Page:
Sic transit

3 10 2009
The Spotty Dog

The Spotty Dog

Bud Parr at Words Without Borders features a photo from the 9/18 reading in a recent blog post. More photos from the event pictured above can be found here.

Agur’s story, in WWB’s September issue, contains this memorable image:

“But the marvel of it strikes me: the cemetery is like a phone book engraved on pages of marble. Except that here, instead of being alphabetized, the names are arranged according to some hidden logic of fate, and the numbers represent years of birth and death. Only one rule is followed: a man always lies beside a man, and a woman beside a woman. So that no shame should ensue, God forbid, on the day the dead are resurrected.”

It resonated with me because a month earlier, I’d had an idle thought about the striking vulnerability of every storage medium we’d devised, as if we’d deliberately chosen the flimsiest substances to perform the work of memory for us. Books burn; brittle paper crumbles; ink runs and blurs; hard drives are wiped clean by a magnet’s pass, or without the right equipment to access them are reduced to mere mute talismans; negatives are sensitive even to fingerprints, and photos like paper to water and fire. We’ve all seen the endless ribbon entrails of cassettes, discs smashed or scratched. Few things we commit secrets to can’t be warped, cracked, torn, or crumpled, and human memory itself is famously shifty. Is there no lasting repository where we can safely entrust memories—our own and our civilizations’? The most durable process I’d hit on was inefficient engraving, on the low-density medium of stone, and even that, as we know from cemetery walks, is subject to weather and lichen, which remove names layer by imperceptible layer until they’re too shallow to read.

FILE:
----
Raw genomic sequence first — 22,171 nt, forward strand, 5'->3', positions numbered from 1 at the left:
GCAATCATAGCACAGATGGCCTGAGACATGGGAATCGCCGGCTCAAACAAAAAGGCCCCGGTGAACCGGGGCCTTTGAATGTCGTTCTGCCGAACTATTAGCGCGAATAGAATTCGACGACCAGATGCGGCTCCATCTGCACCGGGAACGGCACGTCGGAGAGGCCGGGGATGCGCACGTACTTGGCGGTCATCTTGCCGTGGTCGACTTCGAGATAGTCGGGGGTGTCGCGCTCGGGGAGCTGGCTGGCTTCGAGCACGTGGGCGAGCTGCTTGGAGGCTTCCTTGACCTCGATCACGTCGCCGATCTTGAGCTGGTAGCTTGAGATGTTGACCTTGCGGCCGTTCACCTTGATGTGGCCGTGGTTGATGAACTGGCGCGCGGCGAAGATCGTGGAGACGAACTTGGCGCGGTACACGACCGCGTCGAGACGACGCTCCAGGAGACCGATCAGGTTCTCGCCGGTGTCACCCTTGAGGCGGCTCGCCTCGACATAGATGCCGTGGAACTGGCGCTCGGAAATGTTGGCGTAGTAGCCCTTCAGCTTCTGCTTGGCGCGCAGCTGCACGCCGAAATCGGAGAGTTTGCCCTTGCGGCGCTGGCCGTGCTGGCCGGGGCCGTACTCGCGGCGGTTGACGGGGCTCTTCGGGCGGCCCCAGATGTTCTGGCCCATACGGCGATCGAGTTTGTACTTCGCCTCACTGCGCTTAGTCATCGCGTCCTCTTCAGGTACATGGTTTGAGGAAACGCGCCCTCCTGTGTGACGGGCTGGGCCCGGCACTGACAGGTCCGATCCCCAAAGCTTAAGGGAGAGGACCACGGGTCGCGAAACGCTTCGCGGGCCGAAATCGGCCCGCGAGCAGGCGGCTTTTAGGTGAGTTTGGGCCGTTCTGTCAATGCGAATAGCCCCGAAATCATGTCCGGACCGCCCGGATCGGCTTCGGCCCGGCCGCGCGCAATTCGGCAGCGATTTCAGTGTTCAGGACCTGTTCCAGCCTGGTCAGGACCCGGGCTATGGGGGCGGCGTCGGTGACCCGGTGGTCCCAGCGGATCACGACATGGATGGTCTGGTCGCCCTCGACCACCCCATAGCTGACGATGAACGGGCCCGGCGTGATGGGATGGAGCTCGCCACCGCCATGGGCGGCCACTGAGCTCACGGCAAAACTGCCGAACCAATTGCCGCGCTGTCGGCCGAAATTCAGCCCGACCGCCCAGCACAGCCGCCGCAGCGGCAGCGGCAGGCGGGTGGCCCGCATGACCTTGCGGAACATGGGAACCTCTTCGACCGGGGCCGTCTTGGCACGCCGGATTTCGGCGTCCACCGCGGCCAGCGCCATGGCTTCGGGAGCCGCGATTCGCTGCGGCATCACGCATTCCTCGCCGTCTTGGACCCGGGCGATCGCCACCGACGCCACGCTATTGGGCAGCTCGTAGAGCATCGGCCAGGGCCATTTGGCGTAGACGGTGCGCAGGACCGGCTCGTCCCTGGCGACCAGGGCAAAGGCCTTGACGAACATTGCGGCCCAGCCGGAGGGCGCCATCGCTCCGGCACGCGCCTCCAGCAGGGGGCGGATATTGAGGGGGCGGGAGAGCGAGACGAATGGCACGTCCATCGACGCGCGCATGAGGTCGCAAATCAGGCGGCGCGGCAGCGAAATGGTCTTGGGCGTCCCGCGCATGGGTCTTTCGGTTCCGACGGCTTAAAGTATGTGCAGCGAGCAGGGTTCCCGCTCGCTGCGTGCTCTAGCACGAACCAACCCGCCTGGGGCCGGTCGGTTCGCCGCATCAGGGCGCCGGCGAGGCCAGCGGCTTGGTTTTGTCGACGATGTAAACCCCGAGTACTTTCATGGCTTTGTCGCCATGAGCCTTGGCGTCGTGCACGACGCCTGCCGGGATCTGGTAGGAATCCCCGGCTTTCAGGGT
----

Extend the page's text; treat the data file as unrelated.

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2 responses

3 10 2009
Shauna Roberts

The most durable medium is probably baked clay. The cuneiform on baked clay tablets from 5000 years ago is still clear. Although even clay tablets can break when dropped and crumble at the edges, particularly if not fired well.

3 10 2009
Ken Schneyer

How durable do you want? Shauna’s baked clay works pretty well, as do carvings on stone. Greg Egan once suggested blasting impressions (binary, of course) into a pattern on a mountainside. But someday the sun will expand; stone melts at a high enough temperature.

Could one write one’s message into the pattern of matter itself? Could we alter the absorption spectrum of Hydrogen so that it spelled our name?

And if we did, who would read it?

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